For more than a decade, Marianne Syrett volunteered at the Bay Shore-Brightwaters Little League ball fields, working concession stands and cheering on the teams.
Even when the 52-year-old Bay Shore woman was diagnosed with breast cancer four years ago and later with leukemia, she remained active with the league.
Syrett lost her battle with cancer Feb. 20, but her family kept her memory alive during the league’s opening season ceremony on Saturday.
Her 11-year-old son, John Jr., tossed out the first pitch of the season to his father during the ceremony in his mother’s memory.
“She came to every game,” said his father John Syrett, 54. “She was here for every opening, every festival, worked at concession stands. She did whatever she could to be a part of this, to be near her kids.”
About 600 little leaguers — ages 5 to 16 — marched with their families six blocks in a parade led by the local fire department kicking off opening day. Once they reached the field, they broke up into teams and sat together in the outfield.
During the ceremony, the moment of silence was emotional for him, but “it was great to have the little league honor a family like ours,” said the elder Syrett.
After being involved in the league for years, he mentioned how it gives children the chance to interact with others their own age and learn the skills necessary to become a good sportsman.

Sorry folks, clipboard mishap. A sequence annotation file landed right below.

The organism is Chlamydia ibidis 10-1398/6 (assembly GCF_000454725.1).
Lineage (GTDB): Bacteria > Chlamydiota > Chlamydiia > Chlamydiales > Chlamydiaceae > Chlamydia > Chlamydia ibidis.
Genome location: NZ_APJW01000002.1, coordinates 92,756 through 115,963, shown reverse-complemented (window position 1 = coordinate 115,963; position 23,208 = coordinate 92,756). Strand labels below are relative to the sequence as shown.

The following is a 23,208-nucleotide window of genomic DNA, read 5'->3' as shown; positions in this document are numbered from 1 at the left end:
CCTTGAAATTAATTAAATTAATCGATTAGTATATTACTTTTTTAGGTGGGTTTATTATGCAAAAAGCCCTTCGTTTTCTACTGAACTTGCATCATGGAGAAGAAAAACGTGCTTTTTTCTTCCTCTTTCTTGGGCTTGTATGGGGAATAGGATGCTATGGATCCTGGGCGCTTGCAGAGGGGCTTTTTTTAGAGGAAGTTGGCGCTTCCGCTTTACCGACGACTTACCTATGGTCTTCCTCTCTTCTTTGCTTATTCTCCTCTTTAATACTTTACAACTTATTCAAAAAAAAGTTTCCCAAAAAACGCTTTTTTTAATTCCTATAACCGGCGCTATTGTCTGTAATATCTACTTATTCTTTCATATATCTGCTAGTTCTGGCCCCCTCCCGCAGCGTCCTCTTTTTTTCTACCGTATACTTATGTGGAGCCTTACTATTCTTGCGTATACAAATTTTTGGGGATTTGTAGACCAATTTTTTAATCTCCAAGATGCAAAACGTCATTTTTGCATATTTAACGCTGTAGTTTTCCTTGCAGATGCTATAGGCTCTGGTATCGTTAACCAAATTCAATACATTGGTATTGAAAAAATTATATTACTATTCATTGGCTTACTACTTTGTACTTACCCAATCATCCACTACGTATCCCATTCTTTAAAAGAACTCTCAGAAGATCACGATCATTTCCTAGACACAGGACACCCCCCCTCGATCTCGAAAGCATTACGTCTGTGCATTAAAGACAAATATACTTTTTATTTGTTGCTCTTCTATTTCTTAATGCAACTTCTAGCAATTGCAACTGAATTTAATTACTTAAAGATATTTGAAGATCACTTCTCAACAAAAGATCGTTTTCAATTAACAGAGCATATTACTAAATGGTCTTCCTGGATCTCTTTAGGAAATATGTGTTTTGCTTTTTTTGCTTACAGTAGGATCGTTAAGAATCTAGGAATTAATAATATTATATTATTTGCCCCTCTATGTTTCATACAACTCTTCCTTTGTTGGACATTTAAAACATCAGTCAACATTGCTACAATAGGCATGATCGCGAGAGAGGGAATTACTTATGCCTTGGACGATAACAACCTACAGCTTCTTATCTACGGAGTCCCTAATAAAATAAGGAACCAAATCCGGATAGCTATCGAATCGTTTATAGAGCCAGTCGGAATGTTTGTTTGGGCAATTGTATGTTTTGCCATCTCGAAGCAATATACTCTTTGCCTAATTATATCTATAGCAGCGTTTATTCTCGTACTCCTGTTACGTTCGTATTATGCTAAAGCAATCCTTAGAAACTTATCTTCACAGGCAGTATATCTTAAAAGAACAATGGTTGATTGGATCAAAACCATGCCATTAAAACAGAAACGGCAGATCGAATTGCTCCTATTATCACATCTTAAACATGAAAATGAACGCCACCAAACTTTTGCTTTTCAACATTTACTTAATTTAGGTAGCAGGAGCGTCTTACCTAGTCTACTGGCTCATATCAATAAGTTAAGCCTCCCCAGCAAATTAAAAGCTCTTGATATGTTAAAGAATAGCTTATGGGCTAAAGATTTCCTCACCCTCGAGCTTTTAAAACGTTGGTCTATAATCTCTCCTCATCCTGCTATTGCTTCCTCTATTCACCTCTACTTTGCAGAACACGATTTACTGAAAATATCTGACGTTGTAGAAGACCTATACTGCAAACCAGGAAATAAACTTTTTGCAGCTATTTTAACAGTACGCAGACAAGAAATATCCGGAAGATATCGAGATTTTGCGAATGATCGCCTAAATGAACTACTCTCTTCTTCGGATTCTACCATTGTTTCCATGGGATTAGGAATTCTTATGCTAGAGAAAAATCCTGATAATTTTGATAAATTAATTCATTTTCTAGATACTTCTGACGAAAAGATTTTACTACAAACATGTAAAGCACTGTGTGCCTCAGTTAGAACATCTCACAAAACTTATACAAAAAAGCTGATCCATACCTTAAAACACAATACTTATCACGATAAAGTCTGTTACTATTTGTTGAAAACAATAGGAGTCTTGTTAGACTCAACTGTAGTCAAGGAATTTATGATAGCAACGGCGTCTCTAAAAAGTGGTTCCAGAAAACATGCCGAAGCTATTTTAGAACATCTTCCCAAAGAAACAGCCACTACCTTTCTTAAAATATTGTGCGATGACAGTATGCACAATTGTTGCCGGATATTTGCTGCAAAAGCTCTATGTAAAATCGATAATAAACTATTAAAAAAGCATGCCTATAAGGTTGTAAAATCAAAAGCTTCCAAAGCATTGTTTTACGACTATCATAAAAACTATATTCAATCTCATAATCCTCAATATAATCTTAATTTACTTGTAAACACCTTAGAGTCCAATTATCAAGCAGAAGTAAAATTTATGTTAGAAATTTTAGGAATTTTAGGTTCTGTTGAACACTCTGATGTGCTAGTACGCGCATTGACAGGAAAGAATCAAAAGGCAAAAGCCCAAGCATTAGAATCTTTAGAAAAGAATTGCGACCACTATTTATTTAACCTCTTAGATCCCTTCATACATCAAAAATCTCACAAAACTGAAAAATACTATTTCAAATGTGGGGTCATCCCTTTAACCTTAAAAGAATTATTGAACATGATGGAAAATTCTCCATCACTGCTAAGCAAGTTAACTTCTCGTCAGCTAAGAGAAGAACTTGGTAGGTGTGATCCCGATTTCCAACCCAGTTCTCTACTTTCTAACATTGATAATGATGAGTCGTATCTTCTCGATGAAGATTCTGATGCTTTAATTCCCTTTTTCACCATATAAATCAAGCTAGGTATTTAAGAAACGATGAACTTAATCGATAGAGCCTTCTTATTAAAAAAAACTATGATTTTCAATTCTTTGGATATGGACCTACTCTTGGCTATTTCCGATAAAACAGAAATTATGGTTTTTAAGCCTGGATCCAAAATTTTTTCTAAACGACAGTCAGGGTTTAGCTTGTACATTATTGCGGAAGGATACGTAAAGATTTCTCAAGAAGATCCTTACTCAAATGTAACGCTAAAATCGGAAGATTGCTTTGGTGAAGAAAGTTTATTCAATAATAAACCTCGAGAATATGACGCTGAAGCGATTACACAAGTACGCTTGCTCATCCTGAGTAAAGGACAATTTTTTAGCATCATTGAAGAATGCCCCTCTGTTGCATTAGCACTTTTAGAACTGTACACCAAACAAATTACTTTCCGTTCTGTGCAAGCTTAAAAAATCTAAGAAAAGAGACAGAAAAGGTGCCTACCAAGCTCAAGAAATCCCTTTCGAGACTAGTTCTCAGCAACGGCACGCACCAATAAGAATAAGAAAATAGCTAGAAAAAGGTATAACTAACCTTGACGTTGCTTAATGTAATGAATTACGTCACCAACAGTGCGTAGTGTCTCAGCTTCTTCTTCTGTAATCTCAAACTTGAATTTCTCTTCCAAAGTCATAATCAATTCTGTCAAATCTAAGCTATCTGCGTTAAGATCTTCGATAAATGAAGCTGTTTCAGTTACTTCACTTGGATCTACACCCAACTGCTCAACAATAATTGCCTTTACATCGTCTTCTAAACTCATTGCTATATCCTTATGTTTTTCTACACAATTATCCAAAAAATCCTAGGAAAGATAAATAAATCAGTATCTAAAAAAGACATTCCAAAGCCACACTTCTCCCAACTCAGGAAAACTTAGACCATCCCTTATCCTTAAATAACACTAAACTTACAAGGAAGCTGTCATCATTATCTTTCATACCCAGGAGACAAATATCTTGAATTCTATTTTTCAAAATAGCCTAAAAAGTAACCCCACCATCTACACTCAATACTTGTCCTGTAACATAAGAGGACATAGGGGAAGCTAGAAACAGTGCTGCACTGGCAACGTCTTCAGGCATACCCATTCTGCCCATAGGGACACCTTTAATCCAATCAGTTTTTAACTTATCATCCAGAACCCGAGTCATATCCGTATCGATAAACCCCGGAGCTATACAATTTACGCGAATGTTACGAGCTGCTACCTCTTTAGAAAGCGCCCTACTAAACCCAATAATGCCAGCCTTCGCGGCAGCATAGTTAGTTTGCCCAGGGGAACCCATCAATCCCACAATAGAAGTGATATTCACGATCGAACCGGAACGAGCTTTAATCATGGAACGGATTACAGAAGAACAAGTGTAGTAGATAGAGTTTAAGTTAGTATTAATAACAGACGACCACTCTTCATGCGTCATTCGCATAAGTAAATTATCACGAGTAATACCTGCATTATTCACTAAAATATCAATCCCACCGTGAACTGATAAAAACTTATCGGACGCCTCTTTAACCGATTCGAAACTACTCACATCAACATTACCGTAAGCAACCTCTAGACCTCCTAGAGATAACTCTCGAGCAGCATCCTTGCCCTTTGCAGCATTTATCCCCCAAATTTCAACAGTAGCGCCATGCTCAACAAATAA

“Little League is great about teaching that it’s not about winning, it’s not about losing, it’s about having fun and learning how to play the game the right way,” Syrett said.
Chris Pellman, vice president of the Bay Shore-Brightwaters Little League — which began in 1955 — agreed with him that the league is more about children having fun, than winning.
“We don’t really care about that as long as next year we know these kids are coming back to play,” Pellman said.
After the ceremony, the children began their first games of the season, which runs from Saturday through the beginning of August, Pellman said.
Taylor Barbour, 12, of Bay Shore, was excited for her first game of the season. Even though this is her last season in the league, she also plays on Bay Shore Middle School’s junior varsity softball team and aspires to be a professional softball pitcher.
“I’ve been pitching since I was so little and I come up to be this pitcher that I never knew I could be,” Barbour said. “Little league is where it all begins, it’s your first step of becoming a greater person and more dedicated person to play baseball or softball.”
Just before walking off the field to head to another to coach his team’s first game, Pellman recalls how much fun last year was and how exciting he expects this season to be.
“It’s the greatest day of the year,” Pellman said. “They have so much fun. It’s the one day of the year we get everybody down here at one time on the fields, together.”